Bose: Forgotten Hero by Subhajit Ghosh SignUp
Boloji.com
Boloji
Home Kabir Poetry Blogs BoloKids Writers Contribute Search Contact Site Map Advertise RSS Login Register
Boloji
Channels

In Focus

Analysis
Cartoons
Education
Environment
Going Inner
Opinion
Photo Essays

Columns

A Bystander's Diary
Business
My Word
PlainSpeak
Random Thoughts

Our Heritage

Architecture
Astrology
Ayurveda
Buddhism
Cinema
Culture
Dances
Festivals
Hinduism
History
People
Places
Sikhism
Spirituality
Vastu
Vithika

Society & Lifestyle

Family Matters
Health
Parenting
Perspective
Recipes
Society
Teens
Women

Creative Writings

Book Reviews
Ghalib's Corner
Humor
Individuality
Literary Shelf
Love Letters
Memoirs
Musings
Quotes
Ramblings
Stories
Travelogues
Workshop

Computing

CC++
Computing Articles
Flash
Internet Security
Java
Linux
Networking
Cinema Share This Page
Bose: Forgotten Hero
by Subhajit Ghosh Bookmark and Share
 
Shyam Benegal must be applauded for making the film “Bose: Forgotten Hero,” and almost succeeding in making it a memorable one.

The film traces the journey and hardship undertaken by Netaji Subhas Chandra Bose, fleeing from the British from his Calcutta home and going to foreign shores to set up the Indian National Army (INA) to fight the occupying British forces in India.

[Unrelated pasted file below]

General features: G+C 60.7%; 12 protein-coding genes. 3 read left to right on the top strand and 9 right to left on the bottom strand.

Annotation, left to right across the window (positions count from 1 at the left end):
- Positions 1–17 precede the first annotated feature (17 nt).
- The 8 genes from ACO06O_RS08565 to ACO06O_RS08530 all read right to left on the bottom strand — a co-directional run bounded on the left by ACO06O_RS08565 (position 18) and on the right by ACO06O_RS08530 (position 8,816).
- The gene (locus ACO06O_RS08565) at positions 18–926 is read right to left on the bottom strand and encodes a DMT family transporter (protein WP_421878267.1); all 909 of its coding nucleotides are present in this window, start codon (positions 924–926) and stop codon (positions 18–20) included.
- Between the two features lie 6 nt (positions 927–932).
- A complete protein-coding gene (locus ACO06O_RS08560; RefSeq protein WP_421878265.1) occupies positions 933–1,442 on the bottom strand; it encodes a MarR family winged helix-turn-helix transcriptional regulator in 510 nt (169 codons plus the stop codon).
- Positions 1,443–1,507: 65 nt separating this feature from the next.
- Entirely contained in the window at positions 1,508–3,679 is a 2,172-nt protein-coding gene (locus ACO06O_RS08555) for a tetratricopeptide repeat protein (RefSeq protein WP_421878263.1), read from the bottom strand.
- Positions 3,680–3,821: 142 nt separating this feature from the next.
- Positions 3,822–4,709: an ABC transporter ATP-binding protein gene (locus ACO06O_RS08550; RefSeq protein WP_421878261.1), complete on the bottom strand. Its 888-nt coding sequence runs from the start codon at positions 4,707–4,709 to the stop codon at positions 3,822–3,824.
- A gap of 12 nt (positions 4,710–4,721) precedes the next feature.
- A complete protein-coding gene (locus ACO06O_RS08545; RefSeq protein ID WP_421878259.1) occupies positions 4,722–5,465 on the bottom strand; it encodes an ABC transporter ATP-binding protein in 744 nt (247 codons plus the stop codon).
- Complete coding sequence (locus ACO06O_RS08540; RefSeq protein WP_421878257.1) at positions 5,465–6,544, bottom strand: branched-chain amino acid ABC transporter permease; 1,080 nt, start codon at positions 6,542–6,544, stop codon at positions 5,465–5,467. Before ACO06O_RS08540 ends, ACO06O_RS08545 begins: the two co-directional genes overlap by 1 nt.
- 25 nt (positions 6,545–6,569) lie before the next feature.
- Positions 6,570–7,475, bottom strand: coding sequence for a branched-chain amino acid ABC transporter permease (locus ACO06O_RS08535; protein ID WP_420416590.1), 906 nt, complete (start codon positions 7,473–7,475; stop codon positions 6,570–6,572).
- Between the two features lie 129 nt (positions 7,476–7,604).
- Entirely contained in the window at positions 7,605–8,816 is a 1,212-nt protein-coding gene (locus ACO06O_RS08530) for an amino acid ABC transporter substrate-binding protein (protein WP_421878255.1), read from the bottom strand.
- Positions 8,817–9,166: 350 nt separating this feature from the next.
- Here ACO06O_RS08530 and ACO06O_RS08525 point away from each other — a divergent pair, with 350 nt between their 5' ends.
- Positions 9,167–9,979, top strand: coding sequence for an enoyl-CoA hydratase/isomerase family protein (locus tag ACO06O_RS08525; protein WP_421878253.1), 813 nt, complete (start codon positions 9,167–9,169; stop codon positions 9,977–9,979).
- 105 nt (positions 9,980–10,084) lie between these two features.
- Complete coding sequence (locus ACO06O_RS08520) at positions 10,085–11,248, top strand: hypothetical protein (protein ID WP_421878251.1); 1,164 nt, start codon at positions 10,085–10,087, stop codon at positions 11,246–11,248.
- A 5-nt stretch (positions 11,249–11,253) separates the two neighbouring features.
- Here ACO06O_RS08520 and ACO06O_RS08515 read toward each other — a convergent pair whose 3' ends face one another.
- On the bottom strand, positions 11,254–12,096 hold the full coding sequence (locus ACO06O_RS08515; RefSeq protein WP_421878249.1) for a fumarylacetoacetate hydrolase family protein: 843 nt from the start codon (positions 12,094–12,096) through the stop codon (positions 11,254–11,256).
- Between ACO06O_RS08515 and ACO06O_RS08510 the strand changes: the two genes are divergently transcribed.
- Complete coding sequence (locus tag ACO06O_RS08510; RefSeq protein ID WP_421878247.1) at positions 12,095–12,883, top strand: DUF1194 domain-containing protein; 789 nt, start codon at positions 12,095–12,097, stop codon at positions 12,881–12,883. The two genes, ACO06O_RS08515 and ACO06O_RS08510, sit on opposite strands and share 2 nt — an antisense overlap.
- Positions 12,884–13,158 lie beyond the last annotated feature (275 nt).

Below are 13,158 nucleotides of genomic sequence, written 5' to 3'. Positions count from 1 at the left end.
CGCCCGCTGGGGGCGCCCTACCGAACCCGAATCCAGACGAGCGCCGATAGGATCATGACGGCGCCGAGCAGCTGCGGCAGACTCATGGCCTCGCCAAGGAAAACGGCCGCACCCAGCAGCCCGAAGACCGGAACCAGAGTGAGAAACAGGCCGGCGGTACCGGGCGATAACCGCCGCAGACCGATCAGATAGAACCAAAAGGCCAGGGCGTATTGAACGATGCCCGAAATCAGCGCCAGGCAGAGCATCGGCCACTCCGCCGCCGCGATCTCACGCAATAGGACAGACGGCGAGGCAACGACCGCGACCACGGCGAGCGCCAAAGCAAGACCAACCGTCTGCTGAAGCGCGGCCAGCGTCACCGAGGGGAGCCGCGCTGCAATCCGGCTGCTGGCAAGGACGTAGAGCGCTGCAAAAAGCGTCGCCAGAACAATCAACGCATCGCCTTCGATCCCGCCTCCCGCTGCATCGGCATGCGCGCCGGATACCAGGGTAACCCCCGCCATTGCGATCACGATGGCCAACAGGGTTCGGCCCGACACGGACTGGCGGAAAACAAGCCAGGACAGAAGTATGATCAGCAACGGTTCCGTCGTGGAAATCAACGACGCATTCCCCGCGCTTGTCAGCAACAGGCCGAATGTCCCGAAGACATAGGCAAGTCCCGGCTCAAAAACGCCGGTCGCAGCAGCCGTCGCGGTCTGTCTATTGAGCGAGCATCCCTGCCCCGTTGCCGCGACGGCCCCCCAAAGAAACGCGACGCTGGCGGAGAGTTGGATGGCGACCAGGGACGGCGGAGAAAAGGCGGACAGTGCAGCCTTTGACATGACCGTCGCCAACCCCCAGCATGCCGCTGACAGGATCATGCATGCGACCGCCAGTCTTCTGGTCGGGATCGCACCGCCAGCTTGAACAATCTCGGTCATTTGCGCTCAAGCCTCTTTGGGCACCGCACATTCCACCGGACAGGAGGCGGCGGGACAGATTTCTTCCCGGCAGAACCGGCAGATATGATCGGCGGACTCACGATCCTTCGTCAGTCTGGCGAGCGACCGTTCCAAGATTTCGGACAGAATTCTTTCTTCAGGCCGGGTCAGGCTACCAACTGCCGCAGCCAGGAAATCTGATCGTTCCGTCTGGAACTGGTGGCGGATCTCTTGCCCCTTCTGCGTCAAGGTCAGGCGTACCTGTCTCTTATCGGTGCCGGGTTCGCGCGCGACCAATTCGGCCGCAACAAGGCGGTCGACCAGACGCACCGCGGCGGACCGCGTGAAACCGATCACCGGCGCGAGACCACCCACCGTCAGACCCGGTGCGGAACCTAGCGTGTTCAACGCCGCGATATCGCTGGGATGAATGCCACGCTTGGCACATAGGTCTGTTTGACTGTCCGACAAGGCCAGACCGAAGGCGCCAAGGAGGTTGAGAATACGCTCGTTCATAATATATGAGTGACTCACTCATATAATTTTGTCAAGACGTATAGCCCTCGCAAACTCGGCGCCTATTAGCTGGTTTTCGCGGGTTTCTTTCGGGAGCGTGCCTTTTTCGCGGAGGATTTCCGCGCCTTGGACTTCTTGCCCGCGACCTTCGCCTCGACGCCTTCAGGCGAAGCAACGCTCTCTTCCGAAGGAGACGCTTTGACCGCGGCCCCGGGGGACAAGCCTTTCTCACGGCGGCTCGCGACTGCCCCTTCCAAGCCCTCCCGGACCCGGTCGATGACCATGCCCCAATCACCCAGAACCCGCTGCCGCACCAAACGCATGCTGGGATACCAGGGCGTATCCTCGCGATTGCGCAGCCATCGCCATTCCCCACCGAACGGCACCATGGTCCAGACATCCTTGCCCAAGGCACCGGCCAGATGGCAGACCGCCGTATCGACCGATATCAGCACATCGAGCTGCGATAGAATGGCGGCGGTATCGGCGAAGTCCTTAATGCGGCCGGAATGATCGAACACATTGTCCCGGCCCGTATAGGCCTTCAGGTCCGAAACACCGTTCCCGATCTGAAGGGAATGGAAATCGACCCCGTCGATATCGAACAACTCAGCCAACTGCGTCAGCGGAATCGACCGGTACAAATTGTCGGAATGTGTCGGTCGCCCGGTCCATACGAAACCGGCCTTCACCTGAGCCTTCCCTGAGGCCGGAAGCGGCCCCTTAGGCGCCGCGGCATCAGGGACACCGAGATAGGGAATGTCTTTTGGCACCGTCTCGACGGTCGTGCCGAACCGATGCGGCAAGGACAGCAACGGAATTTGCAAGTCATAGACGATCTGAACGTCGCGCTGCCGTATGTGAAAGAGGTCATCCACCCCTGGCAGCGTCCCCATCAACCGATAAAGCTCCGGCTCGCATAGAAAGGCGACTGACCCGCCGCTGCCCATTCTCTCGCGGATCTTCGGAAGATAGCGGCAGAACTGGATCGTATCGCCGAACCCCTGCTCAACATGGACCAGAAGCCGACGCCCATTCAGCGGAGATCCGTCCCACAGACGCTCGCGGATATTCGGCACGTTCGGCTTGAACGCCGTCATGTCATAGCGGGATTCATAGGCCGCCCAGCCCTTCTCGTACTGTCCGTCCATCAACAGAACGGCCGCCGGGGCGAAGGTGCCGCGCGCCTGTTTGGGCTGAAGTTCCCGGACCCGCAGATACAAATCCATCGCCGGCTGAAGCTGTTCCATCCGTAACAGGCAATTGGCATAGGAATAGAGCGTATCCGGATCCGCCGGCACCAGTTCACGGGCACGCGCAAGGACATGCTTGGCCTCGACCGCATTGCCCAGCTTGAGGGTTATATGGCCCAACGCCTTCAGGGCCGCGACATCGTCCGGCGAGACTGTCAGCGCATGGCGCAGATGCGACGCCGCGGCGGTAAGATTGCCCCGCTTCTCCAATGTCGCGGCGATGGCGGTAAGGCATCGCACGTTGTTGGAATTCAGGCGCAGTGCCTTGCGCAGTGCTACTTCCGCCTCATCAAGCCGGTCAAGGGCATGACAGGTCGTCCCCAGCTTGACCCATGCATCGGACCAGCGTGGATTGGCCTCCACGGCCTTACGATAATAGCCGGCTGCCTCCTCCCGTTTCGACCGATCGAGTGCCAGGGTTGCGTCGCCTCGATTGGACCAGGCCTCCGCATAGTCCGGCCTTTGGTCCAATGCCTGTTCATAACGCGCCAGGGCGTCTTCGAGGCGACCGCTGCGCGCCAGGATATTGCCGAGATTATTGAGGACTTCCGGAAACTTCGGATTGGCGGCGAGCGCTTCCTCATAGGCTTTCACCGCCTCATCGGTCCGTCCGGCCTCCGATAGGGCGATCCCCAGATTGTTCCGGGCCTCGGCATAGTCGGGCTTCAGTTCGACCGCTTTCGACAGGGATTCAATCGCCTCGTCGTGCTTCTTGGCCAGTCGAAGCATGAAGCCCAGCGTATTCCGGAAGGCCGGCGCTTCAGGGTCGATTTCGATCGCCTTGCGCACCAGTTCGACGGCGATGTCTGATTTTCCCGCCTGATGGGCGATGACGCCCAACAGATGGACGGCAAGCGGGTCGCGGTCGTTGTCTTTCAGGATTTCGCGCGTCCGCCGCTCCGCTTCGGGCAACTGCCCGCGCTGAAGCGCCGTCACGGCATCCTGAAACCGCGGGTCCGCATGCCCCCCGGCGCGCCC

One can’t vouch for the historical accuracy of this biographical film on the legendary patriot. But it does appear that the director has well-researched his subject. The action and war sequences are well choreographed, and do evoke a feel of the period, action and the times it has tried to capture.

The early life of Netaji is sorely missing from the narrative.

One does understand the monumental task Benegal had on his hand while dealing with a subject such as Bose, but it would have added to the strength of the work if the early inspiration of Bose, the magnetism that drew people towards him and his growing affinity for the nationalistic cause was woven into the narrative.

Sachin Khadekar in the titular role puts up a good performance.

Benegal also avoids the controversy surrounding Netaji's death, and ends the film emphasizing the contributory role Netaji's violence movement played in quickening the process of granting freedom to India by the Imperial power.
Rating: 3.8 out of 5
 
16-Aug-2012
More by :  Subhajit Ghosh
 
Views: 559
 
Top | Cinema







A Bystander's Diary Analysis Architecture Astrology Ayurveda Book Reviews
Buddhism Business Cartoons CC++ Cinema Computing Articles
Culture Dances Education Environment Family Matters Festivals
Flash Ghalib's Corner Going Inner Health Hinduism History
Humor Individuality Internet Security Java Linux Literary Shelf
Love Letters Memoirs Musings My Word Networking Opinion
Parenting People Perspective Photo Essays Places PlainSpeak
Quotes Ramblings Random Thoughts Recipes Sikhism Society
Spirituality Stories Teens Travelogues Vastu Vithika
Women Workshop
RSS Feed RSS Feed Home | Privacy Policy | Disclaimer | Site Map
No part of this Internet site may be reproduced without prior written permission of the copyright holder.
Developed and Programmed by ekant solutions